100 mln to die by 2030 if world fails to act on climate

LONDON Wed Sep 26, 2012 3:25pm IST

Dark clouds gather over the city skyline, near the site of the Republican National Convention in Tampa, Florida August 26, 2012. The convention begins August 28. REUTERS/Eric Thayer/Files

Dark clouds gather over the city skyline, near the site of the Republican National Convention in Tampa, Florida August 26, 2012. The convention begins August 28.

Credit: Reuters/Eric Thayer/Files

Related Topics

LONDON (Reuters) - More than 100 million people will die and global economic growth will be cut by 3.2 percent of gross domestic product (GDP) by 2030 if the world fails to tackle climate change, a report commissioned by 20 governments said on Wednesday.

As global average temperatures rise due to greenhouse gas emissions, the effects on the planet, such as melting ice caps, extreme weather, drought and rising sea levels, will threaten populations and livelihoods, said the report conducted by humanitarian organisation DARA.

It calculated that five million deaths occur each year from air pollution, hunger and disease as a result of climate change and carbon-intensive economies, and that toll would likely rise to six million a year by 2030 if current patterns of fossil fuel use continue.

More than 90 percent of those deaths will occur in developing countries, said the report that calculated the human and economic impact of climate change on 184 countries in 2010 and 2030. It was commissioned by the Climate Vulnerable Forum, a partnership of 20 developing countries threatened by climate change.

"A combined climate-carbon crisis is estimated to claim 100 million lives between now and the end of the next decade," the report said.

It said the effects of climate change had lowered global output by 1.6 percent of world GDP, or by about $1.2 trillion a year, and losses could double to 3.2 percent of global GDP by 2030 if global temperatures are allowed to rise, surpassing 10 percent before 2100.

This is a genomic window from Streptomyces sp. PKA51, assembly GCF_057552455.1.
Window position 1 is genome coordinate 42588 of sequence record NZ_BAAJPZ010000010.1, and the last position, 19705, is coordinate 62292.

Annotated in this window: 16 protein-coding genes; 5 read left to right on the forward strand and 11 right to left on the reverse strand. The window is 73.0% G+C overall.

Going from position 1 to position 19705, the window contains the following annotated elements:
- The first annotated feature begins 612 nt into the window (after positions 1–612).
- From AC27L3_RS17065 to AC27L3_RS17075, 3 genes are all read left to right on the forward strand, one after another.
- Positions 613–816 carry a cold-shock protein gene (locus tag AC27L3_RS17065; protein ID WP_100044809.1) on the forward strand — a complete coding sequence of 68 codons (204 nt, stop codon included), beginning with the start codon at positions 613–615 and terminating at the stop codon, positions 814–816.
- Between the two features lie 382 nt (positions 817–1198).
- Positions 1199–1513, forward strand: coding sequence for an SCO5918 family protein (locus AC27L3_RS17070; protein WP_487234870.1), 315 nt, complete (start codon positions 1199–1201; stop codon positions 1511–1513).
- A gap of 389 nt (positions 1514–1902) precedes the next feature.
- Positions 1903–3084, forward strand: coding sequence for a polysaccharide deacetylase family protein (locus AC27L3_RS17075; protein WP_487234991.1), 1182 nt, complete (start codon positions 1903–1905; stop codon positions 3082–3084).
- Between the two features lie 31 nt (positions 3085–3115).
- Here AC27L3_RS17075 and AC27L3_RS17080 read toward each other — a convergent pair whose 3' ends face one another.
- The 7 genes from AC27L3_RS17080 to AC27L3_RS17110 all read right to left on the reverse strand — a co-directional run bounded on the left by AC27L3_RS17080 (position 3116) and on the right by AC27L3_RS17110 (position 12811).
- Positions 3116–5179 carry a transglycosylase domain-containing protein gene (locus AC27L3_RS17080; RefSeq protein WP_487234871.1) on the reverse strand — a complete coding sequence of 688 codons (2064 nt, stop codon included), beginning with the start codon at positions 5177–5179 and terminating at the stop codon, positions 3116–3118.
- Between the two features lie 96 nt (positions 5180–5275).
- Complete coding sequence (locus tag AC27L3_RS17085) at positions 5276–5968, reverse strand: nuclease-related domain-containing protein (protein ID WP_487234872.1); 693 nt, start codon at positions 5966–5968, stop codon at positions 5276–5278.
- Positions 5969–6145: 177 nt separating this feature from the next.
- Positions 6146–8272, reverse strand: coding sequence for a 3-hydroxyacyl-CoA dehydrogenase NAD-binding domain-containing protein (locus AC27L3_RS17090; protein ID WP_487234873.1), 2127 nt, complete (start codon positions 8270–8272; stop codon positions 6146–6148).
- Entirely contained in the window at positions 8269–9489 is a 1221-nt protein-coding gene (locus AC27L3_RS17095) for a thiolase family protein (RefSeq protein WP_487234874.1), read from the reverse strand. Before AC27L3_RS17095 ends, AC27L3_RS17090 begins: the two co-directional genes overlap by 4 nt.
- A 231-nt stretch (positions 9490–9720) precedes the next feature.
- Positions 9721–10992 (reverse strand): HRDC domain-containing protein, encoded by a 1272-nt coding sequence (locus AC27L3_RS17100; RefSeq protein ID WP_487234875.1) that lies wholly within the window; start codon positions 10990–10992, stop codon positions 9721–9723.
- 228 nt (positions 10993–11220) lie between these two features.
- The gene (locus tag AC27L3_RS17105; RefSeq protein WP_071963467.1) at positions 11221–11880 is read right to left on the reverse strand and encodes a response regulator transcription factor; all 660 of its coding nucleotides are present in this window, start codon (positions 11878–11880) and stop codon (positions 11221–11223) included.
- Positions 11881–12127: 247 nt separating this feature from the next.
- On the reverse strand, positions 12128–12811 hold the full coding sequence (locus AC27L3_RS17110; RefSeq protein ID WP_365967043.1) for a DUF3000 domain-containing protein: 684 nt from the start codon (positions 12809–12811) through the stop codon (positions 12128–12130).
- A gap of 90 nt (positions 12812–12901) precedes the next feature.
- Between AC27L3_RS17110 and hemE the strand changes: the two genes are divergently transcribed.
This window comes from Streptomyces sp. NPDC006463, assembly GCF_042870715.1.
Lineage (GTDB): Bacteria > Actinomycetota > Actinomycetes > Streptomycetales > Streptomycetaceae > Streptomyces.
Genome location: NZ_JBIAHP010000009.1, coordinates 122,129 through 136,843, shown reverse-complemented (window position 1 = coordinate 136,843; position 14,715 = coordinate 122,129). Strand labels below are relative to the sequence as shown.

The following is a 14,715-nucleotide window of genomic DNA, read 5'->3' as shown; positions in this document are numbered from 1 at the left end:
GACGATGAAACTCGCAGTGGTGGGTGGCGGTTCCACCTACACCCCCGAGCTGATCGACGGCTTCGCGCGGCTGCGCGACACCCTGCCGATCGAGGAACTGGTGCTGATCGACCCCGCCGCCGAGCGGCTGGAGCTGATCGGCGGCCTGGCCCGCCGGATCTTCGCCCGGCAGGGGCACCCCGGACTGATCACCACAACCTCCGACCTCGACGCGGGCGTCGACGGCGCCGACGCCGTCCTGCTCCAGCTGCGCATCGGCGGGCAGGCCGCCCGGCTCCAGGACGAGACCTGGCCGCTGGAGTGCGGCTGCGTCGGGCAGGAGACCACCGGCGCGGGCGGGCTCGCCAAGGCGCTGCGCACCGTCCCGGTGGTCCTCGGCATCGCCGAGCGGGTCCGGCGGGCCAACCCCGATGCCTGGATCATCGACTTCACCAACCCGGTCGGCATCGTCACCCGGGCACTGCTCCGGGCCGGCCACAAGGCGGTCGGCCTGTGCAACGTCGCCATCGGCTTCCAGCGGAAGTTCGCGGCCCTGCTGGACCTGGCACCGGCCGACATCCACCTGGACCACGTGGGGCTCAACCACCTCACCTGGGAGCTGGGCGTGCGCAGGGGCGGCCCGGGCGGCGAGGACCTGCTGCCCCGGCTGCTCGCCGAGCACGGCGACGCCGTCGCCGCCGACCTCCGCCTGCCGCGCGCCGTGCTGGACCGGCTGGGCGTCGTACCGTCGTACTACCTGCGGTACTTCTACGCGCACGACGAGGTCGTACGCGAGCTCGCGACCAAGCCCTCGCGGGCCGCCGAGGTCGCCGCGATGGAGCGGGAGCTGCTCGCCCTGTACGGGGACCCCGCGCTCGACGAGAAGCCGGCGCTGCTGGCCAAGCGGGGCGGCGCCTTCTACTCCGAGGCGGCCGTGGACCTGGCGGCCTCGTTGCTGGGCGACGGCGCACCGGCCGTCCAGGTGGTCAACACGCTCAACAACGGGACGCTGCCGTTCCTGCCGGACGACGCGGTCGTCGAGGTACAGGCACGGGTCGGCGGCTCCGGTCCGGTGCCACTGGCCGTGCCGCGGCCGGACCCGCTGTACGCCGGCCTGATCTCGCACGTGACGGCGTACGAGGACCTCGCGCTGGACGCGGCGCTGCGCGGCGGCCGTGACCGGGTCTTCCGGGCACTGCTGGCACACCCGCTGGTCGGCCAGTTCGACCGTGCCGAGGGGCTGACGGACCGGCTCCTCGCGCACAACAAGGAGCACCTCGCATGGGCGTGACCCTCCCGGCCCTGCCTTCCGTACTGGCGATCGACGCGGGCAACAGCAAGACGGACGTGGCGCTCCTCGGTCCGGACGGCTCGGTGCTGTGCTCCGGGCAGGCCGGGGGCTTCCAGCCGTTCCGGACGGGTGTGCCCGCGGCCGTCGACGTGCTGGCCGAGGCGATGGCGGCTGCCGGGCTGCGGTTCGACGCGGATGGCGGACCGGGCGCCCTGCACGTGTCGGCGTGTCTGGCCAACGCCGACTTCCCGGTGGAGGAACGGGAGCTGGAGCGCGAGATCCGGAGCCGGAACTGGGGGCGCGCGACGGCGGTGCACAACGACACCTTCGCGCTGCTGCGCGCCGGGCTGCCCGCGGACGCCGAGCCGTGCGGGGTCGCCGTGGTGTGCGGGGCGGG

It estimated the cost of moving the world to a low-carbon economy at about 0.5 percent of GDP this decade.

COUNTING THE COST

Responding to the report, Oxfam International said the costs of political inaction on climate were "staggering".

"The losses to agriculture and fisheries alone could amount to more than $500 billion per year by 2030, heavily focussed in the poorest countries where millions depend on these sectors to make a living," said executive director Jeremy Hobbs.

British economist Nicholas Stern told Reuters earlier this year investment equivalent to 2 percent of global GDP was needed to limit, prevent and adapt to climate change.

His report on the economics of climate change in 2006 said that without any action to tackle climate change, the overall costs and risks of climate change would be equivalent to a cut in per-capita consumption of perhaps up to 20 percent.

Temperatures have already risen by about 0.8 degrees Celsius above pre-industrial times. Almost 200 nations agreed in 2010 to limit the global average temperature rise to below 2C (3.6 Fahrenheit) to avoid dangerous impacts from climate change.

But climate scientists have warned that the chance of limiting the rise to below 2C is getting smaller as global greenhouse gas emissions rise due to burning fossil fuels.

The world's poorest nations are the most vulnerable as they face increased risk of drought, water shortages, crop failure, poverty and disease. On average, they could see an 11 percent loss in GDP by 2030 due to climate change, DARA said.

"One degree Celsius rise in temperature is associated with 10 percent productivity loss in farming. For us, it means losing about 4 million metric tonnes of food grain, amounting to about $2.5 billion. That is about 2 percent of our GDP," Bangladesh's Prime Minister Sheikh Hasina said in response to the report.

"Adding up the damages to property and other losses, we are faced with a total loss of about 3-4 percent of GDP."

Even the biggest and most rapidly developing economies will not escape unscathed. The United States and China could see a 2.1 percent reduction in their respective GDPs by 2030, while India could experience a more than 5 percent loss.

The full report is available at: daraint.org/ (Editing by Janet Lawrence)

FILED UNDER:
Comments (0)
This discussion is now closed. We welcome comments on our articles for a limited period after their publication.

  • Most Popular
  • Most Shared

REUTERS SHOWCASE

Gaza Attack

Gaza Attack

At least 15 dead in Israeli shelling of Gaza school - Health Ministry.  Full Article 

Ukraine PM Resigns

Ukraine PM Resigns

Ukrainian prime minister tenders his resignation in parliament.  Full Article 

Health Crisis

Health Crisis

Myanmar Muslims in remote Rakhine suffer worsening health crisis.  Full Article 

Afghan Election

Afghan Election

Afghan vote recount moves at snail's pace, rival sides far apart.  Full Article 

Iraq Government

Iraq Government

Iraq elects president as Ban urges unity to save nation.  Full Article 

Freedom at Last

Freedom at Last

Death row Christian woman flies out of Sudan, meets Pope.  Full Article 

Reuters India Mobile

Reuters India Mobile

Get the latest news on the go. Visit Reuters India on your mobile device.  Full Coverage